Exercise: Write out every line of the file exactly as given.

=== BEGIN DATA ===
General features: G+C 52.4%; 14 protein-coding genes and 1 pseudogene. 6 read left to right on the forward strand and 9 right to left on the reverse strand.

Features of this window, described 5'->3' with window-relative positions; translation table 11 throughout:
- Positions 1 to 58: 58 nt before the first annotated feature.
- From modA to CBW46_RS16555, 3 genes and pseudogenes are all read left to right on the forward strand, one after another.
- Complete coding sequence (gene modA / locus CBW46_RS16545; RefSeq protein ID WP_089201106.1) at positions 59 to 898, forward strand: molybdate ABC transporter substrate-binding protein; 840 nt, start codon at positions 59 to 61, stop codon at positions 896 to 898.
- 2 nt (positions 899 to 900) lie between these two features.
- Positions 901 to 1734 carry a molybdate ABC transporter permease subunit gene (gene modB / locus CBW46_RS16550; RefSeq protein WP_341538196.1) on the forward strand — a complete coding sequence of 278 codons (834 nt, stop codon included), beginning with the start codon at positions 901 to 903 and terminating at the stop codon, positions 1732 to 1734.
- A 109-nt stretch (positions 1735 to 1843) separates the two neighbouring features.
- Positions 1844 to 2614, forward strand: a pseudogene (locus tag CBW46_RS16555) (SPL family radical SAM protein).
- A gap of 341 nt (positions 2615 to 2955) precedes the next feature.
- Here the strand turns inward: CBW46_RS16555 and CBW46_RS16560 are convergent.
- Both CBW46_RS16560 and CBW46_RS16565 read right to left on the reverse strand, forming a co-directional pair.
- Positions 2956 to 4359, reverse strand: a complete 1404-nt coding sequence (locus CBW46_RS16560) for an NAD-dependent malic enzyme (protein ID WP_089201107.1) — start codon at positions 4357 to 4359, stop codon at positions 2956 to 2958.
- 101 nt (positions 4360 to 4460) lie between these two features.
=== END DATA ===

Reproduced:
General features: G+C 52.4%; 14 protein-coding genes and 1 pseudogene. 6 read left to right on the forward strand and 9 right to left on the reverse strand.

Features of this window, described 5'->3' with window-relative positions; translation table 11 throughout:
- Positions 1 to 58: 58 nt before the first annotated feature.
- From modA to CBW46_RS16555, 3 genes and pseudogenes are all read left to right on the forward strand, one after another.
- Complete coding sequence (gene modA / locus CBW46_RS16545; RefSeq protein ID WP_089201106.1) at positions 59 to 898, forward strand: molybdate ABC transporter substrate-binding protein; 840 nt, start codon at positions 59 to 61, stop codon at positions 896 to 898.
- 2 nt (positions 899 to 900) lie between these two features.
- Positions 901 to 1734 carry a molybdate ABC transporter permease subunit gene (gene modB / locus CBW46_RS16550; RefSeq protein WP_341538196.1) on the forward strand — a complete coding sequence of 278 codons (834 nt, stop codon included), beginning with the start codon at positions 901 to 903 and terminating at the stop codon, positions 1732 to 1734.
- A 109-nt stretch (positions 1735 to 1843) separates the two neighbouring features.
- Positions 1844 to 2614, forward strand: a pseudogene (locus tag CBW46_RS16555) (SPL family radical SAM protein).
- A gap of 341 nt (positions 2615 to 2955) precedes the next feature.
- Here the strand turns inward: CBW46_RS16555 and CBW46_RS16560 are convergent.
- Both CBW46_RS16560 and CBW46_RS16565 read right to left on the reverse strand, forming a co-directional pair.
- Positions 2956 to 4359, reverse strand: a complete 1404-nt coding sequence (locus CBW46_RS16560) for an NAD-dependent malic enzyme (protein ID WP_089201107.1) — start codon at positions 4357 to 4359, stop codon at positions 2956 to 2958.
- 101 nt (positions 4360 to 4460) lie between these two features.